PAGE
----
The First Cut
I have exciting news!
I have been contacted by a TV scout who is putting together a list of authors whose books would be suitable for a new crime drama. The difference is that instead of making an executive decision they are having a public vote!
If you have time, please could I ask you to register with them at https://booksoffice.com/looking-for-the-next-killer-tv.../
You have 5 free votes. Please could you (and everyone you know!) vote for The First Cut as are most interested in my Jane Renwick Thrillers. It has a bright pink and blue cover.
I’d really appreciate your help with this. It may not go anywhere, but if it is to have any chance, I need as many votes as possible! Voting starts 15 May, but you can register with the site for free now! If you have any problems registering please contact email@example.com
To help you make up your mind, I include the blurb and an extract here.
A vicious killer is on the loose .
Victims targeted include an academic and members of Edinburgh's high society.
When the Murder Investigation Team find out that the killer is connected to her past, DS Jane Renwick is banished to the side-lines and forced to look on as the manhunt ramps up at a ferocious pace.
Has someone from Jane's birth family returned to haunt her?
Is one of her relatives involved?
Where will the killer strike next?
This gripping police procedural is set in Edinburgh and Glasgow.
The exciting novel is the first in Val Penny’s new series of Scottish thrillers.
“Don’t know that name, but there’s nobody else here right now. I’m working. Please just go away.”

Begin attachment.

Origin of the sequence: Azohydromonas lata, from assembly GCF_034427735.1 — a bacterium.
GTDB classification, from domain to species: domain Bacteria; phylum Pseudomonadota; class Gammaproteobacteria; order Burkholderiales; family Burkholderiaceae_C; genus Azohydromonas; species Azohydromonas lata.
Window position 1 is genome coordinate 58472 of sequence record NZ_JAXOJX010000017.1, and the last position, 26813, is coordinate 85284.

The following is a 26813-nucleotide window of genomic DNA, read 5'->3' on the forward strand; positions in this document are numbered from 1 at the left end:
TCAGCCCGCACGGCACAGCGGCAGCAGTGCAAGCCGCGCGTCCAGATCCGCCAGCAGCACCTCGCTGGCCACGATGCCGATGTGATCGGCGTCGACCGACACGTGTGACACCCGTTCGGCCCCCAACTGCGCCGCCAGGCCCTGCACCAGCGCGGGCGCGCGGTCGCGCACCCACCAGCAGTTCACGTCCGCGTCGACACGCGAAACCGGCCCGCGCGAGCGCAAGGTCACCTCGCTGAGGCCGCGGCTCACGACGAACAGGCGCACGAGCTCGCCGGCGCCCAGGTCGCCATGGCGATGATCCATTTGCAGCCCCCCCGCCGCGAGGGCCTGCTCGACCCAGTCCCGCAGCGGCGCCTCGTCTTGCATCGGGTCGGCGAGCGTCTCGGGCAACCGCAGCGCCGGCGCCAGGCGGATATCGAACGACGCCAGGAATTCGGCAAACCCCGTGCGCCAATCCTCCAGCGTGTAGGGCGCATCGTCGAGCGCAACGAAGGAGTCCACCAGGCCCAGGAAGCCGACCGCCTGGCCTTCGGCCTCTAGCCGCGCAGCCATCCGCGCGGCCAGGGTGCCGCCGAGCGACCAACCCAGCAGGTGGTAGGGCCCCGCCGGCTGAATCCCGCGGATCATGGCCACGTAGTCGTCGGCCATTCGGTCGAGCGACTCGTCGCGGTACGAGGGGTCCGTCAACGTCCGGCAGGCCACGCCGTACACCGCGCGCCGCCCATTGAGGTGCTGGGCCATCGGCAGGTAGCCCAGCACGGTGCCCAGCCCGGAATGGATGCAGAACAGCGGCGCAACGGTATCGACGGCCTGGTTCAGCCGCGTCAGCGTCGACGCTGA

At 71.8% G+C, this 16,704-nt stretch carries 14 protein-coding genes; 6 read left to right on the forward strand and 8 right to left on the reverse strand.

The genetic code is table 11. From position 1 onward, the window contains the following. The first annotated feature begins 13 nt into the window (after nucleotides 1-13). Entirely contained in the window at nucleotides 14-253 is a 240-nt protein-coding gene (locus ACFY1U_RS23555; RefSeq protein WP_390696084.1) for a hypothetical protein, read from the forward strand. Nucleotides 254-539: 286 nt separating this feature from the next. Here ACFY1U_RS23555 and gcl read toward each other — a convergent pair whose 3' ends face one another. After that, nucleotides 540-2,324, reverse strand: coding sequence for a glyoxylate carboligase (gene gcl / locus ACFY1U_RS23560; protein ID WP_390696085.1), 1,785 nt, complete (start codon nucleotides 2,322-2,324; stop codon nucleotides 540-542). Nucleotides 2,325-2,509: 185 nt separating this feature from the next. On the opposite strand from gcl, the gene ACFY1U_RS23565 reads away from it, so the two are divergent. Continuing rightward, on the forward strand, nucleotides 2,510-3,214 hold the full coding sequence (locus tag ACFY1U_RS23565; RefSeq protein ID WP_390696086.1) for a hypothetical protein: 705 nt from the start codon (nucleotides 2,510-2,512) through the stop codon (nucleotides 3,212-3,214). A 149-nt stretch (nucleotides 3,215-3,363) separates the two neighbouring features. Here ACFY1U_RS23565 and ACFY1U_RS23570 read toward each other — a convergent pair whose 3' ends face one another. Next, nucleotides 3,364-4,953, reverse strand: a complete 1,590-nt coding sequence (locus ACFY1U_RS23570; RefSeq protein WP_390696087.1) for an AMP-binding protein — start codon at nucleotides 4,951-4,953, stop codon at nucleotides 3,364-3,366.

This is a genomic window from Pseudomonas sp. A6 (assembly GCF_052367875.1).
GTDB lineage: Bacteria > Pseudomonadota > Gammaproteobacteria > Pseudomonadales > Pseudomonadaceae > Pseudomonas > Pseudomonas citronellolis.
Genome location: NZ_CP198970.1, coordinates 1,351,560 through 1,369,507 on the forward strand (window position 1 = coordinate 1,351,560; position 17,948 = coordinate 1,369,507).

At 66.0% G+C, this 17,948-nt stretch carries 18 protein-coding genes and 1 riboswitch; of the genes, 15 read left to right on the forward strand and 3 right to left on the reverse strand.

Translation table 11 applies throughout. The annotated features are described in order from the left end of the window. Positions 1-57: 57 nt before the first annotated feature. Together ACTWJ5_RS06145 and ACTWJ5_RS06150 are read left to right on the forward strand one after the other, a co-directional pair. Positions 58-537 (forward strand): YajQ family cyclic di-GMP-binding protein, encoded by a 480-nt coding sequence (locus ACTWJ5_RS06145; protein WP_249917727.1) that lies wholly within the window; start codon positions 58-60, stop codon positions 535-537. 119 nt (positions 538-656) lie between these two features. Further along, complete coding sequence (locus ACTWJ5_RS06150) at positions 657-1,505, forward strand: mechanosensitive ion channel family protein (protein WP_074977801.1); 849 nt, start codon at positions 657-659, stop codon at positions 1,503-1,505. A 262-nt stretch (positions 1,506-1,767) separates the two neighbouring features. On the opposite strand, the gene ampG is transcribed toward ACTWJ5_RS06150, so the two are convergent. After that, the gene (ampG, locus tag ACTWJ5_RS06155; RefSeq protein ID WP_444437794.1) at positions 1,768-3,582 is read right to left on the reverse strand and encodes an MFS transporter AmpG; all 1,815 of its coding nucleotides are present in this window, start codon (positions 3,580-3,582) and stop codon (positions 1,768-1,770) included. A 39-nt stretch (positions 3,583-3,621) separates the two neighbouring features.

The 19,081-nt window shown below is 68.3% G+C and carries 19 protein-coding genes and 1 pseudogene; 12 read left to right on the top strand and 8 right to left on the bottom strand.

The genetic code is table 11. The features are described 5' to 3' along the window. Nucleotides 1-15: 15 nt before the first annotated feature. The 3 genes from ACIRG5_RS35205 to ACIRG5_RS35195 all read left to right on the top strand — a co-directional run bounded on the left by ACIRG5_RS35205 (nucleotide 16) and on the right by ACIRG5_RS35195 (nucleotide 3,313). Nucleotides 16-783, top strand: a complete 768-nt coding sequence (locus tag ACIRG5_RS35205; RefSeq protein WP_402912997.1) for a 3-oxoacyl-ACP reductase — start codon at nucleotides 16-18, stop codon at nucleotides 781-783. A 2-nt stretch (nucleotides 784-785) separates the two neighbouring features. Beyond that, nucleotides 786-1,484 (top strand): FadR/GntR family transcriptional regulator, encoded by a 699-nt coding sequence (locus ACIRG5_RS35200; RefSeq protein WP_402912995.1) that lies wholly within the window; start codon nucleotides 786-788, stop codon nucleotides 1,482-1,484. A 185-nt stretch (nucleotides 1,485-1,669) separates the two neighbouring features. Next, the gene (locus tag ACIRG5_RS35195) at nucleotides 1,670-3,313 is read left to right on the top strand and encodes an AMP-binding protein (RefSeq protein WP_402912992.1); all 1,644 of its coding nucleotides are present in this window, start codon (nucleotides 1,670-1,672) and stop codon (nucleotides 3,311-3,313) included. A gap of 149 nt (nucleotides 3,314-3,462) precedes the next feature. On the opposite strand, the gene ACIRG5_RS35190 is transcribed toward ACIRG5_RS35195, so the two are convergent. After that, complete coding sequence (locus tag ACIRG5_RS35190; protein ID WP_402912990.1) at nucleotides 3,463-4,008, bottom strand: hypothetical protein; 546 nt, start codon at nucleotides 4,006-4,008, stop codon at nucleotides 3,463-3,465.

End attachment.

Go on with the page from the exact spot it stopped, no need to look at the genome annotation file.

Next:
He felt the blow of dismissal, like everybody had always dismissed him. How dare they? How dare he? This foreigner didn’t even belong here. None of them did. None of them deserved the time of day, never mind the air they breathed. He would soon stop all that.
He smiled and took a few steps into the room.
“What you busy with? It’s late to be working.” He walked around the desk, took out his blade, and punched it into his victim’s carotid artery with practised precision. He dragged the blade across the neck to slice the artery, a quick second slice to make sure, but the first cut was the deepest. He made no errors, no mistakes. There was no hesitation. His victim stared at him, clutching his throat as the life blood ran out of him. All over the desk, all over the laptop computer, all over the important work that had required his dismissal. The blood sprayed over the desk, spattered the bookcase and into his mouth. That tinny, metallic taste he had come to enjoy. He would need to wipe his face before he left the room. It was a lucky break that he had a packet of tissues.
He smiled as his victim held his neck, the struggle, the gurgle, the death rattle of the man who tried to hold the life sustaining liquid in his body. They all did that. Again, ridiculous. It would never work. Not for long. It splashed through his fingers and onto the floor. That carpet hadn’t been up to much before, and it wasn’t worth shit now.
The man flopped over the desk. He wondered if that action had broken the laptop. Not that he really cared, the computer would come with him anyway. He grimaced. Having to rummage through the bloody pockets to get the phone was nasty, but he didn’t want to leave anything behind. Good! Got it first time. A decent one. It would get a bob or two.
He chuckled as he thought how confusing this would be, because this one didn’t fit with the profiles of the other victims at all. It wasn’t possible, this one had nothing to do with anything. Maybe it was a good thing he had missed her. Good name he came up with too, Joy Tuesday. Pity nobody would ever know or be able to share it. Poor Policeman Plod. This one would make no sense, yet they would have to make it fit.
He left as quietly as he had come, laptop under one arm, phone in his pocket, bloody blade in his belt. Then he saw her, the right fucking woman, whatever her name was, he couldn’t remember now because of the excitement. The green flash at the front of her hair was quite endearing. This evening, she had had a lucky escape, but he would be back.